Marine Biological Lab Joins Forces With University of Chicago
The University of Chicago (UC) and the Marine Biological Laboratory (MBL) today announced an affiliation that will backstop the lab's ailing balance sheet. The agreement makes the university ultimately responsible for the budget of MBL, the oldest private marine laboratory in the United States.
Under the agreement, the Woods Hole, Massachusetts-based lab will remain an independent nonprofit and the University of Chicago will become the sole member of its corporation on 1 July. All MBL staff members will remain employees of the laboratory.
The move comes after several years of falling revenues at MBL. According to tax documents, the private lab saw an 18% drop in income between 2008 and 2011. In 2011, the organization posted revenues of $47.5 million—and a shortfall of $798,000. The lab's current budget is $41 million.
"We have historically struggled with operating cash shortfalls," Joan Ruderman, MBL's president and director, tells ScienceInsider.
Although the lab has done well in winning federal grant money over the last few years, the organization does not receive tuition funding and its alumni scientists haven't been big contributors. Meanwhile, the expenses of running the 300-employee lab have continued to rise.
"It's not a sustainable business model anymore," Ruderman says.
The new arrangement brings the two storied institutions closer and will create new research opportunities, says UC paleontologist Neil Shubin, who will become senior adviser to the university's president and help oversee the academic coordination of the two organizations.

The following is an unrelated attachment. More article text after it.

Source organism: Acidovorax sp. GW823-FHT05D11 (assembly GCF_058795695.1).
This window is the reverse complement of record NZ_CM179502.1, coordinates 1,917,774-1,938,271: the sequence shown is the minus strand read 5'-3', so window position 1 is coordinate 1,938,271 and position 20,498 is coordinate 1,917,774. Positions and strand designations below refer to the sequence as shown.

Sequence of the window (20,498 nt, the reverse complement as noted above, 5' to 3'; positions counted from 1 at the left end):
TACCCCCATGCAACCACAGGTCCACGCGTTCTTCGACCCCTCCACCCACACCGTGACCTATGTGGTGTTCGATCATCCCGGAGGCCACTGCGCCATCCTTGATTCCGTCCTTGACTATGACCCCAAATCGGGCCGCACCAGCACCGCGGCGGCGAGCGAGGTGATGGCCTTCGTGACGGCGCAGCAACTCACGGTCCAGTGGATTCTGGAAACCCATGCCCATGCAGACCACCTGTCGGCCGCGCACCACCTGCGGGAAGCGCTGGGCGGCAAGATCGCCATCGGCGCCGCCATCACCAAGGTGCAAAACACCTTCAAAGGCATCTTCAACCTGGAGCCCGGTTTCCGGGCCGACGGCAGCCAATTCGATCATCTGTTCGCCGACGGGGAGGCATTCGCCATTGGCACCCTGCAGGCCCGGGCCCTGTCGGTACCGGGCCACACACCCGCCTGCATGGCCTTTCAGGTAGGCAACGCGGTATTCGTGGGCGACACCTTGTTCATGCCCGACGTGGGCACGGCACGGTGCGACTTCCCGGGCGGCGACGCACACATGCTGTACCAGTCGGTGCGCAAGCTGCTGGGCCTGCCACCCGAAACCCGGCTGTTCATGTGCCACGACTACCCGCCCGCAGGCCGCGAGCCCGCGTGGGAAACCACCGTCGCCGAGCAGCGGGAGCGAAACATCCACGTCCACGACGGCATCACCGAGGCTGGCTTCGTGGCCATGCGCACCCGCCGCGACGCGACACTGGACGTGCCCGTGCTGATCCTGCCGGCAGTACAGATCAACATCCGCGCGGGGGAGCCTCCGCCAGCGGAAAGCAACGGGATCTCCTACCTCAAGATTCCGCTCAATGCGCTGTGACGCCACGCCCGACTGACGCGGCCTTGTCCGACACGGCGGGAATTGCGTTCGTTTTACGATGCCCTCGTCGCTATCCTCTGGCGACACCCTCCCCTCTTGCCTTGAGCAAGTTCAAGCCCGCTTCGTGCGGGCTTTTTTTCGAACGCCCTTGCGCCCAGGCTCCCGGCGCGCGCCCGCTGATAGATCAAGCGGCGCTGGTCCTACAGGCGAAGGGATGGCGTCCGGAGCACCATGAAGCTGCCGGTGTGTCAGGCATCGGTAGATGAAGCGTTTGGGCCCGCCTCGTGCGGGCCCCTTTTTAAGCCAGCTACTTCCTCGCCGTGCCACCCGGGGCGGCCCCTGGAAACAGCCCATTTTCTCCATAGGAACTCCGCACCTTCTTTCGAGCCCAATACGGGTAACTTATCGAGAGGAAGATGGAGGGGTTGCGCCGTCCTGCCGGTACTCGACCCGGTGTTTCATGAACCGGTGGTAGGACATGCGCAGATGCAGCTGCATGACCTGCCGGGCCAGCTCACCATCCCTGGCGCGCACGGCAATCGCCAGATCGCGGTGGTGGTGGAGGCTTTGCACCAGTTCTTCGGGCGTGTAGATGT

And MBL has something that the midwestern school doesn't—access to the ocean. "We are a freshwater university, not a saltwater one," Shubin says.
New collaborative programs are planned, including a competitive grant to honor MBL's 125th anniversary, which occurs this year. Scientists at both organizations also see opportunities for collaboration in areas such as neuroscience, evolutionary and developmental biology, cell biology, and ecosystems science.
Both Ruderman and Shubin see a big opportunity in expanding the lab's off-season programs. Traditionally, MBL is busiest during the summer, when more than 1700 researchers flock to Woods Hole. "Our major teaching building stands pretty much empty during the academic year," Ruderman says.
She expects that the university will send many more students during the off-season to study advanced marine biology. The bottom line: It will "help our year-round scientists keep going."
MBL's Ruderman also looks forward to a stronger presence in Washington to jump-start the grant process. "It's very exciting. UC has a D.C. office for federal relations and can help make introductions."